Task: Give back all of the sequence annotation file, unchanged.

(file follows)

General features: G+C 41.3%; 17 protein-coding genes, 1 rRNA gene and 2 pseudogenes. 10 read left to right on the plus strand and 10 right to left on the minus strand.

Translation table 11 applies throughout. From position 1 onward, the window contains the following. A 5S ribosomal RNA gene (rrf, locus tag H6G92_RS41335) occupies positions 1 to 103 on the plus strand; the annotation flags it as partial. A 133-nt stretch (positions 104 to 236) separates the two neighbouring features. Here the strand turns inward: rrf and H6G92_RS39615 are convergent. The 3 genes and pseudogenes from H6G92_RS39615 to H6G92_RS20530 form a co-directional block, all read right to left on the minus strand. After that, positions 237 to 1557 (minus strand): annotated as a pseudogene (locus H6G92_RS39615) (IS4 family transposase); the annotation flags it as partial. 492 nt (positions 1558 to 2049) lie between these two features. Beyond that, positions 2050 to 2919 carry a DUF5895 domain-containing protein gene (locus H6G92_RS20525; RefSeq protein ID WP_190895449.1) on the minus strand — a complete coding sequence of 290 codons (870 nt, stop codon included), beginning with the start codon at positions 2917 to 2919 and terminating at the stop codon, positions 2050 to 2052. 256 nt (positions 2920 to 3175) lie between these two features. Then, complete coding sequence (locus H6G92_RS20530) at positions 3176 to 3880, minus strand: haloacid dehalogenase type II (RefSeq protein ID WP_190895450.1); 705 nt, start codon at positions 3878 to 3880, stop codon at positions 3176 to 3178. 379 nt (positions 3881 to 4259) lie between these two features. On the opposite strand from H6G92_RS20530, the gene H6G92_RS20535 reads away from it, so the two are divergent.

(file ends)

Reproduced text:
General features: G+C 41.3%; 17 protein-coding genes, 1 rRNA gene and 2 pseudogenes. 10 read left to right on the plus strand and 10 right to left on the minus strand.

Translation table 11 applies throughout. From position 1 onward, the window contains the following. A 5S ribosomal RNA gene (rrf, locus tag H6G92_RS41335) occupies positions 1 to 103 on the plus strand; the annotation flags it as partial. A 133-nt stretch (positions 104 to 236) separates the two neighbouring features. Here the strand turns inward: rrf and H6G92_RS39615 are convergent. The 3 genes and pseudogenes from H6G92_RS39615 to H6G92_RS20530 form a co-directional block, all read right to left on the minus strand. After that, positions 237 to 1557 (minus strand): annotated as a pseudogene (locus H6G92_RS39615) (IS4 family transposase); the annotation flags it as partial. 492 nt (positions 1558 to 2049) lie between these two features. Beyond that, positions 2050 to 2919 carry a DUF5895 domain-containing protein gene (locus H6G92_RS20525; RefSeq protein ID WP_190895449.1) on the minus strand — a complete coding sequence of 290 codons (870 nt, stop codon included), beginning with the start codon at positions 2917 to 2919 and terminating at the stop codon, positions 2050 to 2052. 256 nt (positions 2920 to 3175) lie between these two features. Then, complete coding sequence (locus H6G92_RS20530) at positions 3176 to 3880, minus strand: haloacid dehalogenase type II (RefSeq protein ID WP_190895450.1); 705 nt, start codon at positions 3878 to 3880, stop codon at positions 3176 to 3178. 379 nt (positions 3881 to 4259) lie between these two features. On the opposite strand from H6G92_RS20530, the gene H6G92_RS20535 reads away from it, so the two are divergent.